Remember when companies used painfully slow and expensive wire transfers? When small businesses wasted time and money maintaining checking accounts? When investments in stock markets were only for those with deep pockets? Luckily, FinTechs came onto the scene and changed all of that! However, for an industry that is under the security spotlight, why aren’t FinTechs using strong authentication?

Firstly, what are FinTechs?

To make sure we’re all on the same page, let’s quickly cover what FinTechs actually are. FinTechs are tech-savvy, young and relatively small companies that bring newly-developed digital and online technologies (and new business models) to the banking and financial services industries. Yes, FinTechs are start-ups born to challenge banks and other incumbents.

A range of different services are offered by FinTechs: instant money loans, micro investments, checking accounts with lower fees, flexible insurance services – the list goes on. An increasing number of internet services like CNote, Holvi, Mash, Metromile, Raisin and TransferWise are gaining popularity. Why would you do business with a bank if a FinTech offers you a faster, more convenient, more affordable service that better suits your specific needs? At least that’s their promise.

Personally, I have used certain FinTech services for more than three years and I’m satisfied so far. What surprises me today is that even though these services make significant money transactions, the bulk of them use weak authentication methods.

Authentication and FinTechs

With most financial applications and services, there are two steps in which a user must be authenticated:

  • when a person logs in to the service, and
  • when a person confirms a transaction.

Login to the service

FinTechs overwhelmingly rely on username and password as the main authentication method. Then social identities (Facebook, Google, LinkedIn) come in second place. Some offer basic password-less login – e.g. a “login link” option, that asks for your email address and sends a one-time login link to your mailbox.

Transaction confirmation

You might have logged in with username and password and you can see your account balance, your latest transactions etc. Now, what happens if you have to confirm a new transaction? Once you want to make a payment or change your details, the system should ask you for step-up authentication. FinTechs’ most common technique for transaction confirmation is SMS OTP (SMS one-time password) or similar. It forces you to prove that the mobile device registered with your account is to hand at the time of the transaction. This is better than just a password, but its security strength is still questionable.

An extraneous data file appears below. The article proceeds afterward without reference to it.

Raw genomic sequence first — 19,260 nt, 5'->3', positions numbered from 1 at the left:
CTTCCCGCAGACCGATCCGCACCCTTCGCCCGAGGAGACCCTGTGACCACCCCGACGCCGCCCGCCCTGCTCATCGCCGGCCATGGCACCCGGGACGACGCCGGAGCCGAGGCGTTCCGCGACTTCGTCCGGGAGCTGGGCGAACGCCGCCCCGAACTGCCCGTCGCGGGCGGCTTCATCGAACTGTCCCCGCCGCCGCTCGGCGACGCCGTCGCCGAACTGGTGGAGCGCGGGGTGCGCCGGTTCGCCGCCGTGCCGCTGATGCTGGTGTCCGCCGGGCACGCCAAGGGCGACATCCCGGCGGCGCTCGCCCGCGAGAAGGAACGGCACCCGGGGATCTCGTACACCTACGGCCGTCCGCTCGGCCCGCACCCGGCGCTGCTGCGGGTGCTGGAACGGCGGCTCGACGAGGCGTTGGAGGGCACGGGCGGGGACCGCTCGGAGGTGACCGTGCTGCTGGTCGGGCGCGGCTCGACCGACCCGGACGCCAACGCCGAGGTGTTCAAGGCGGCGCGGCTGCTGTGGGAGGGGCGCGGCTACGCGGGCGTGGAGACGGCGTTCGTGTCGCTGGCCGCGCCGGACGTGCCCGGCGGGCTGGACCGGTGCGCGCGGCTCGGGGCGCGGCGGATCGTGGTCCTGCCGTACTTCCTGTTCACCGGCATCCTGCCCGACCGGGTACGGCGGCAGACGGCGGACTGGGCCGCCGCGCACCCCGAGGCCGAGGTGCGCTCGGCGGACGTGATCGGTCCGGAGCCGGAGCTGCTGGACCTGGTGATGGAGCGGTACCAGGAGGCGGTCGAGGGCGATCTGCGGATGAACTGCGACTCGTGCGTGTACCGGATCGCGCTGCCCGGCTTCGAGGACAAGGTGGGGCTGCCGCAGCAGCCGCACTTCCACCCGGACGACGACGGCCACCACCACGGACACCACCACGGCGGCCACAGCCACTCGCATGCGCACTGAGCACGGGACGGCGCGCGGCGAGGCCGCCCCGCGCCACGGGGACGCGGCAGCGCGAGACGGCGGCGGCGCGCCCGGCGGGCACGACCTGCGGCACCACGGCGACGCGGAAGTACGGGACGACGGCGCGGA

Is this strong enough?

Sometimes the value of transactions is small and social login authentication could meet both convenience and security expectations. However, any service that deals with significant money transactions should use a combination of strong authentication and step-up authentication. It’s great to see that many governments now share the cybersecurity industry’s opinion and concerns, introducing laws to enforce better protection for companies and their users. The EU’s Payment Services Directive 2 (PSD2) requires strong authentication for services that hold confidential data, or for high value transactions. The directive became applicable in January 2018 for all EU countries. In short, PSD2 addresses two goals:

  • make internet payment services easier and safer to use, and
  • protect consumers against fraud, abuse, and other identity problems.

So why aren’t FinTechs using strong authentication?

If strong authentication is so important, and actually required by PSD2 and other regulation, why are FinTechs not using it? Here are the two main reasons for this surprising omission:

Banks are owners of strong authentication methods

In countries such as Finland and Sweden, the most commonly adopted strong authentication method is bank identification. Therefore, if FinTechs aim to challenge and disrupt banks, how can they use services provided by banks? Plus, bank authentication transactions are considerably more expensive than weaker methods. This is also why the method is rarely used by small to medium online shops.

There are no globally available strong authentication methods

The most proven strong authentication methods are country-specific and do not have global reach: bank ID, national ID cards, mobile PKI etc. This makes it extremely complicated for FinTechs that aim for a global presence. What could be the solution then? GSMA Mobile Connect is a global and federated digital identity solution based on a mobile subscription and OpenID Connect. It is a promising solution for the near future and is a service designed for mobile from its inception. FIDO also seems like a suitable solution that FinTechs can directly and independently implement and thus deliver the missing security element. Both Mobile Connect and FIDO are password-less by design.

What’s next for FinTechs?

FinTechs are not offering strong authentication methods today. We can’t fully blame them as reliable third-party strong authentication is not even available in all countries, meaning that FinTechs are not necessarily neglecting it. Yet FinTechs can build a partnership with other non-directly competing services, such as mobile operators. In conclusion, we expect that in 2019 FinTechs will take more initiative and partner with technology players. So one way or another they should provide better security to consumers in the near future.